The appeal by Nelson comes after a pair of state lawmakers urged State Attorney Bernie McCabe to pursue charges against Drejka.

Progressive group canvassing for Bill Nelson, other Democrats on Saturday

Saturday marks 100 days until voters head to the polls and a progressive advocacy group plans to spend the day knocking on thousands of doors throughout the Sunshine State.

For Our Future Florida said it aims to knock on 20,000 doors during its “Statewide Canvass Day of Action,” which consists of 72 separate events in all corners of the state, from smaller cities such as Apopka and Gainesville to major metros including Miami and St. Petersburg.

The group added that it aims to “turn the groundswell of enthusiasm from newly engaged voters into action at the polls in 2018.” There’s some math behind that mission — according recent reports, young voter registrations have soared in the months since the Marjory Stoneman Douglas High School shooting.

While Democrats running for regional seats in the state Legislature and U.S. House will get plenty of attention during the canvassing drive, the group said the game plan is for all volunteers to make the case for re-electing U.S. Sen. Bill Nelson to a fourth term and sending a Democrat to the Governor’s Mansion for the first time this century. FOF-FL has not officially endorsed one of the five Democratic candidates for Governor.

FOF-FL, the state branch of For Our Future Action Fund, says its mission “is to mobilize and empower people and community-based organizations to drive real change and advance our shared agenda.” That agenda includes pushing for progressive policies to expand Social Security and Medicare, boost investments in green energy production, increase education funding and ending the “school to prison pipeline.”

Though Nelson is not known as a bulwark of progressivism, his race against Republican Gov. Rick Scott is shaping up to be the fight of his political life.

In addition to being one of 10 sitting Democratic running for re-election in a state President Donald Trump carried in 2016, Scott has boasted record-breaking fundraising numbers in addition to juicing his campaign with $14 million of his own money.

The race carries some importance on the national scale, too. While Democrats are in no way favored to flip the Senate come November, a loss by Nelson or any other Democratic Senator in the fall would dash the party’s chances outright.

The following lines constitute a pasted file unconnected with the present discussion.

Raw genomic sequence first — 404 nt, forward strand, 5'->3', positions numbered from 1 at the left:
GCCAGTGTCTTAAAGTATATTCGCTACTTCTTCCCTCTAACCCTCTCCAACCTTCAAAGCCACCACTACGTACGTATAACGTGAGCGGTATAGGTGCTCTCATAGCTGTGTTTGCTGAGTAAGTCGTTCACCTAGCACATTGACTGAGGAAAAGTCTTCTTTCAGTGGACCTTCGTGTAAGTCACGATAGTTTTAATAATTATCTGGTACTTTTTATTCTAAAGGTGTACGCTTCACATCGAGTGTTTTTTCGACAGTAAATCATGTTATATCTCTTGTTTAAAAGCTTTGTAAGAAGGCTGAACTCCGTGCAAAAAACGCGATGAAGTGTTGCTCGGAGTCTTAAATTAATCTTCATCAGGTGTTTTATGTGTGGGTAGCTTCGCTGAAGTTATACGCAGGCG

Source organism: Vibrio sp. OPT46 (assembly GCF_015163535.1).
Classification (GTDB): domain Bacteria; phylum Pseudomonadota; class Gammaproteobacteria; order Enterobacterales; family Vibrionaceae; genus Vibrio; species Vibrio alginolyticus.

Most of FOF-FL’s canvassing events are slated to start at 10 a.m. Saturday and run into the evening hours. A partial listing of those events can be found on the group’s Facebook page.

Saturday is also one of the last days Floridians can register to vote and still be eligible to participate in the Aug. 28 primary elections — the cutoff is Monday, 29 days before the election. The cutoff to participate in the Nov. 6 general election is Oct. 9.

Happy Anniversary: Democrats jeer Rick Scott one year after failed GOP health care plan

Several state Democrats have come together via joint statements to remind Floridians of Gov. Rick Scott‘s intervention in a 2017 push to repeal and replace Obamacare, which ultimately never materialized.

The unified effort — featuring state lawmakers Reps. Amy Mercado and Shevrin Jones, along with Sens. Lori Berman and José Javier Rodríguez  — comes as Scott vies to unseat Democratic U.S. Sen. Bill Nelson

It was reported last year that Scott had helped Congressman Tom Price, President Donald Trump‘s now-resigned pick to lead the U.S. Health and Human Services agency, craft legislation to repeal and replace certain provisions in the Affordable Health Care Act, or Obamacare. It also was reported that Scott would’ve seen personal tax savings under some of the proposed ideas.

However, when a plan to repeal certain provisions of Obamacare went to the U.S. Senate for a floor vote on July 27, 2017, it failed after Republican Senators John McCain of Arizona, Susan Collins of Maine and Lisa Murkowski of Alaska voted against the proposal.

It’s unclear how much sway Scott had in the ultimate proposal, but it’s clear that Democrats don’t want anyone to forget his involvement — especially during an election year.

What’s omitted from the Democrats, however, is the idea that they are attacking Scott over a failed GOP plan that would have a higher chance of passage in the future if the Senate has one more Republican.